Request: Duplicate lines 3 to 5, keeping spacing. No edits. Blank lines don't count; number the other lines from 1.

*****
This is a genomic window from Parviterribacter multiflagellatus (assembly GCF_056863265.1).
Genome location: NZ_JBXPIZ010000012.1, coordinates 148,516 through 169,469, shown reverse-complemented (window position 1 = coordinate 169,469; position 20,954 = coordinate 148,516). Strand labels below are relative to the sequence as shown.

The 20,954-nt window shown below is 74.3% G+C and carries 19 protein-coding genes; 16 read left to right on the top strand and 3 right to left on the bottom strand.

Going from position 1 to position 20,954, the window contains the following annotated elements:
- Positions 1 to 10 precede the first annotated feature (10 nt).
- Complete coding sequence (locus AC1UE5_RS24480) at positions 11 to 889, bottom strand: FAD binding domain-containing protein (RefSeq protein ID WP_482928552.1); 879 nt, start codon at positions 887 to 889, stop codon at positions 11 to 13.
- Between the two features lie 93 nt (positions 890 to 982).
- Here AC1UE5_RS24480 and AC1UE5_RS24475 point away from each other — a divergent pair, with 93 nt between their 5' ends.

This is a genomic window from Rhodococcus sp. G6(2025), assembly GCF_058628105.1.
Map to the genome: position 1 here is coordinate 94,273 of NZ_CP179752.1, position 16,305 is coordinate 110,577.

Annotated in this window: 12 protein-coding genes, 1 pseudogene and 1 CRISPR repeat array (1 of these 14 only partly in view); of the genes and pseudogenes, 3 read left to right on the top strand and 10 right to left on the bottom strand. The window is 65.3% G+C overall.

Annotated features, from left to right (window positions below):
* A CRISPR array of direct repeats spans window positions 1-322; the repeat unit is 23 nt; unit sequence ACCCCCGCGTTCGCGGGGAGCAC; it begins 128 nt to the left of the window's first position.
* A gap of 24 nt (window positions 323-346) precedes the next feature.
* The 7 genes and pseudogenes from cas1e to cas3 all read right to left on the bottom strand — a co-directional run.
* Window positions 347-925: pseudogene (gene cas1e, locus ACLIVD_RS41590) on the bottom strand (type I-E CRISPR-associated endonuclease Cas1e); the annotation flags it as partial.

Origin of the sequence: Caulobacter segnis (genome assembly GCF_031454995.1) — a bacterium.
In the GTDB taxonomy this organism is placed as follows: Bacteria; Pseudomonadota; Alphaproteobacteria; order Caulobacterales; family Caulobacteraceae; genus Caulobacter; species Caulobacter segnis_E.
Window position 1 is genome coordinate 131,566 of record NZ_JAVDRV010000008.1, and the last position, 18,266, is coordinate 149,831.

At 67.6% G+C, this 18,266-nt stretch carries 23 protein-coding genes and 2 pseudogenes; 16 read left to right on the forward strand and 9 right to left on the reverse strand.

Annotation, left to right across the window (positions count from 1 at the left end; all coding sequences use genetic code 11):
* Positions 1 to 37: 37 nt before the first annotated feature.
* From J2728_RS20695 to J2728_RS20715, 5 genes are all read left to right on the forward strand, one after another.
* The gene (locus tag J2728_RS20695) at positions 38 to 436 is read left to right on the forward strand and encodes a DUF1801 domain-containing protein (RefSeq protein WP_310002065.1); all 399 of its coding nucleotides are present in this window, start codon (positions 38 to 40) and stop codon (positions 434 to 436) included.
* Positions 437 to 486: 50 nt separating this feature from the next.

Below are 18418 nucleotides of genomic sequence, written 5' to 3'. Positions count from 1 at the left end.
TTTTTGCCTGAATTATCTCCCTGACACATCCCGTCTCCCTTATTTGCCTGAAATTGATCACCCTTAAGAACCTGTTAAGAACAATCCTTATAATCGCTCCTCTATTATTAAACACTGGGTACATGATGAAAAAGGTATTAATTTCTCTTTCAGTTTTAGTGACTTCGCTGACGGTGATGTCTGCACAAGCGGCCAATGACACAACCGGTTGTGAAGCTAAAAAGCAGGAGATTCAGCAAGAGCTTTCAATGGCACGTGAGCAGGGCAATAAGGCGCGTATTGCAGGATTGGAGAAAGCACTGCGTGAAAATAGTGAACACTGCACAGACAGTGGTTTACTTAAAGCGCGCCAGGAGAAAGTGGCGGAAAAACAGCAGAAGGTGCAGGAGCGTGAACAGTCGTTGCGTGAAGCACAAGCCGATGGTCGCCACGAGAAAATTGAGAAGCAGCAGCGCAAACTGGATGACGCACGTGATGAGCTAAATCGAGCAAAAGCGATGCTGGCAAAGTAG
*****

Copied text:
The 20,954-nt window shown below is 74.3% G+C and carries 19 protein-coding genes; 16 read left to right on the top strand and 3 right to left on the bottom strand.

Going from position 1 to position 20,954, the window contains the following annotated elements:
- Positions 1 to 10 precede the first annotated feature (10 nt).